I often hear people say that they liked the Amir Khan movie - 3 Idiots. Many claim espouse a view that is similar to the one that forms part of the movie's central theme. If you are such a reader, I have the following observations to make.
1. You are the target audience: This move was about clever marketing more than anything else. In a school/college classroom of hundred people, there is only 1 first ranker. Probably 2-3 people who fall under the category of people who are focused on marks and end up getting a lot of it. The rest of people are sort of also-rans from a pure numbers perspective. In the long run the people who weren't in the top 3 ranks may make it big in life. They may not make it big. But that is besides the point. This movie very conveniently makes a guy who is focused on marks look like an idiot. It makes a person who works well within the rules of the system look like a fool. The very purpose of doing so is to make the other 97 people look good. Most viewers of this movie probably fall in the "other 97%" category. This movie makes a lot of people feel good about their relatively average academic performance. It gives them a feeling that they got less marks - not because they didn't study well or because of any incompetence on their part- but because of some other profound reason. It allows them to blame the system. In effect it gives them an excuse - a hugely popular excuse - to justify why they didn't get a lot of marks. To put it more bluntly, the movie makes losers in the education evaluation system look good. Most of the general population are such losers and so they tend to like it. Not all first rankers cram the syllabus. The ones who do are exceptions not the example. It is actually hard to mug up and ace one exam after the other without understanding what one is mugging up. These narratives are put-forth and exaggerated by losers who couldn't score as high as their classmates.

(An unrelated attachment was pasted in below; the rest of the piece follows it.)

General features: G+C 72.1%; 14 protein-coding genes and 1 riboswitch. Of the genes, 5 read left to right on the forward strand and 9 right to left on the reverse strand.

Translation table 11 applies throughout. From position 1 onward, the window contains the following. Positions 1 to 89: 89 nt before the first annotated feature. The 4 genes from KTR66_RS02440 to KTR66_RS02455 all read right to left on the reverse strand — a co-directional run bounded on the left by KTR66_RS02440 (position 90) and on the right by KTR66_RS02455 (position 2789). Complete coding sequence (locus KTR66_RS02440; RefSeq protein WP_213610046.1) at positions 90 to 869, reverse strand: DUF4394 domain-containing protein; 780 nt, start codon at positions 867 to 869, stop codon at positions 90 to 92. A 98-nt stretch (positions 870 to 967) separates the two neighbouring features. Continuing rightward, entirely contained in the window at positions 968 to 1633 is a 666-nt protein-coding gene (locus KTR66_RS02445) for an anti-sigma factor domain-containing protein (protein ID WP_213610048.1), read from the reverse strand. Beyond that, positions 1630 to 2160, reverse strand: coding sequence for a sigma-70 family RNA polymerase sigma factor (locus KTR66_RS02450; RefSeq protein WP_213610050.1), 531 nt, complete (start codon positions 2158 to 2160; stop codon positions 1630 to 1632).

2. The path not taken always seems full of great possibilities: There are times when I suck at my job, I think I would have done great as an SBI officer.or in a state government job. The reason for this perception is that the aforementioned green-grass-on-other-side looks trivial and an easy-job in my eyes. But you ask a person who works there and they'll say how difficult that job is. In India - there is intense competition and lengthy queues for everything. Even a B.A. History admission. Blaming a unfulfilling career/education on "It is not my passion" is one thing. Assuming you will be good in your passion and would always trade-off a average career in software field for a try-and-fail scenario in the field of your passion is totally something else. Most software engineering I have talked to claim that they should have been something else in their lives. Many instinctively assume that trying and failing in a career of their choice is a better alternative to trying and somewhat succeeding in s/w engineering. And they are the most risk averse people I have seen. They wont risk Rs 1 in their lives. But in theory they have wet dreams about a failed career in some sexy field. And they wont appreciate the 2000 Sq ft 4 bedroom house in which they are living such regretful unfulfilled lives. If someone is consider blaming their poor academic performance on not being allowed to have a non-existent career as a photographer or a cinematographer, that means they've never talked to a real-life photographer. A debate on this topic that does not consider the fact a person's self-perceived talents in an non mainstream field field as potentially insufficient or delusional is a half-baked discussion.